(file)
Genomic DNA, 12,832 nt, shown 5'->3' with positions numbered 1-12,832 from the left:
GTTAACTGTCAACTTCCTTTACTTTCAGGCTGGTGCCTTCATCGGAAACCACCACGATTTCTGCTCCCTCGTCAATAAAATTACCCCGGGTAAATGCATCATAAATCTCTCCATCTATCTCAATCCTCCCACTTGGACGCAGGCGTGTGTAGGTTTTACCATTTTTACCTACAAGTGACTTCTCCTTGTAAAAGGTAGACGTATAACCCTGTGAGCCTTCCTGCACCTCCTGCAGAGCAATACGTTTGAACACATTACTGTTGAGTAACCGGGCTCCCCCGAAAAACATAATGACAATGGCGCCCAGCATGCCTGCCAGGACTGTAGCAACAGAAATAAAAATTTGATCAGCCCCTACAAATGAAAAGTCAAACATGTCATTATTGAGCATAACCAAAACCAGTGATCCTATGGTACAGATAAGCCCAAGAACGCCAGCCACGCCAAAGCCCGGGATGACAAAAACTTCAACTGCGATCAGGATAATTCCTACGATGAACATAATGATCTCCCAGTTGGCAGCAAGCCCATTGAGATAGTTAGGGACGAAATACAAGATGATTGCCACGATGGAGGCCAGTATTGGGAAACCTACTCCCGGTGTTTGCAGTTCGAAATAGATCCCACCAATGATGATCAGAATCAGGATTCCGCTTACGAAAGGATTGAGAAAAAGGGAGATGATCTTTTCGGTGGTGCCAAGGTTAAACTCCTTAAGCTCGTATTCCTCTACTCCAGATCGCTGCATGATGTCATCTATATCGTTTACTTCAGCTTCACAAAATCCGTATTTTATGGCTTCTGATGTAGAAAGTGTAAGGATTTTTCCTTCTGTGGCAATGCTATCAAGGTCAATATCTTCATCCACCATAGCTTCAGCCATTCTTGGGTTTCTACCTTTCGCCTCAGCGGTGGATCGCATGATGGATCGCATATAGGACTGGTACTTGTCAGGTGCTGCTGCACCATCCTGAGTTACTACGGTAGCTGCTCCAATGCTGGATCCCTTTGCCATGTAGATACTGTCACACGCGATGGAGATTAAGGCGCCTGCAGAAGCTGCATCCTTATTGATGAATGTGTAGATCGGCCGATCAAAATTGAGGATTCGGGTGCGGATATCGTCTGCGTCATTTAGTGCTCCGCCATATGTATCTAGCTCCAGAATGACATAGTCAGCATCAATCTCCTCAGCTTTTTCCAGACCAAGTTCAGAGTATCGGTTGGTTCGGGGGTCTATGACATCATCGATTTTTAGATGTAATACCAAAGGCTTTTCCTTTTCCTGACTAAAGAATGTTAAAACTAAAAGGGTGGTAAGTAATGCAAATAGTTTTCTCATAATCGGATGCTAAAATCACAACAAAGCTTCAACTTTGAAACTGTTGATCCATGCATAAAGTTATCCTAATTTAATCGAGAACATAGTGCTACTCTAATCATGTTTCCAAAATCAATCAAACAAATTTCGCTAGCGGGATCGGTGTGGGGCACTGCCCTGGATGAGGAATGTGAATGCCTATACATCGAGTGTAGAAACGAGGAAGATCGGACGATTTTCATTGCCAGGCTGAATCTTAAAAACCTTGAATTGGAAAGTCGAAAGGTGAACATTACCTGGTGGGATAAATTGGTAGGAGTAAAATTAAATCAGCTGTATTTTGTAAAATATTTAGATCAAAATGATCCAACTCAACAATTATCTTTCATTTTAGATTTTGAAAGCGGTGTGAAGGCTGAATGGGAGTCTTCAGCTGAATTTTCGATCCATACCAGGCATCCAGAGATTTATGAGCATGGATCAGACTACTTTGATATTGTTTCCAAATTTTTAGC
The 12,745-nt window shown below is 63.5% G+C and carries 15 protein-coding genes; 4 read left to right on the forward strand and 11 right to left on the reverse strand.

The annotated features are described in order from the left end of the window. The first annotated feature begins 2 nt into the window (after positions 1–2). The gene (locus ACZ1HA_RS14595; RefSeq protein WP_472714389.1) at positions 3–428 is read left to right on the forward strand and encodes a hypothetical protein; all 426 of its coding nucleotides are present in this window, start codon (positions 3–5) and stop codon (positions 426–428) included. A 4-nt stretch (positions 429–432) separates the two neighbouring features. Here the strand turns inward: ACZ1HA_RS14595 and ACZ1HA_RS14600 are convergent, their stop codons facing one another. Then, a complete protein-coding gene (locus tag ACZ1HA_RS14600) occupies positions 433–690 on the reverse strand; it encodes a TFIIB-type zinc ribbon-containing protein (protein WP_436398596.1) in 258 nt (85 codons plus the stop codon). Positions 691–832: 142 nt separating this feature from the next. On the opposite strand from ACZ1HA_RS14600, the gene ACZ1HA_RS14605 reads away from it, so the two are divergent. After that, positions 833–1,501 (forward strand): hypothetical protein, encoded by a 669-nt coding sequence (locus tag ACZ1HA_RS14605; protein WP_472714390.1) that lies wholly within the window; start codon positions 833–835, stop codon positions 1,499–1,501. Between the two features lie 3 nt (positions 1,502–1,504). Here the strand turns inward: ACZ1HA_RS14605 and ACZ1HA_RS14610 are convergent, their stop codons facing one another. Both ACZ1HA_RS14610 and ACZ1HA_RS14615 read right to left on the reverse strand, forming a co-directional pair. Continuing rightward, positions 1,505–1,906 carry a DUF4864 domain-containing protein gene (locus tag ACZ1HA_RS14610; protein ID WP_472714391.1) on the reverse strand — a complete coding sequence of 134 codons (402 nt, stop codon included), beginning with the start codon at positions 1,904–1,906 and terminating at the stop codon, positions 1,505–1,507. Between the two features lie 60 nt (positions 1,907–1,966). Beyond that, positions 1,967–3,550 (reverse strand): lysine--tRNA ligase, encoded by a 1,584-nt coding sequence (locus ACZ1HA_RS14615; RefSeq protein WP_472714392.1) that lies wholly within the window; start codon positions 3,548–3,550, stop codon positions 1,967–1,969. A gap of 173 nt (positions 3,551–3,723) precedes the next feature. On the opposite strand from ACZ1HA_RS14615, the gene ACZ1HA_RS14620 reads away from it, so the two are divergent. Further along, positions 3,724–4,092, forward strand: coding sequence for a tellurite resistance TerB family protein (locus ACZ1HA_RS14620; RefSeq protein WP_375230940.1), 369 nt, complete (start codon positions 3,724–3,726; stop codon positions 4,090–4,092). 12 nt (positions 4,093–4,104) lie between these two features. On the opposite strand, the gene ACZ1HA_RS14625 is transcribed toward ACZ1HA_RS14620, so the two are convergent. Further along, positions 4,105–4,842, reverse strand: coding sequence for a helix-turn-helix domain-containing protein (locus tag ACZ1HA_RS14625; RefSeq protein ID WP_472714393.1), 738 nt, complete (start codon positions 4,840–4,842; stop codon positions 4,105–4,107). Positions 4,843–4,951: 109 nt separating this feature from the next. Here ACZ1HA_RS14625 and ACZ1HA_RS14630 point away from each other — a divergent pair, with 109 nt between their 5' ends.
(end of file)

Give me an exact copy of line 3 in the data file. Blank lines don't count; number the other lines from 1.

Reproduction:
The 12,745-nt window shown below is 63.5% G+C and carries 15 protein-coding genes; 4 read left to right on the forward strand and 11 right to left on the reverse strand.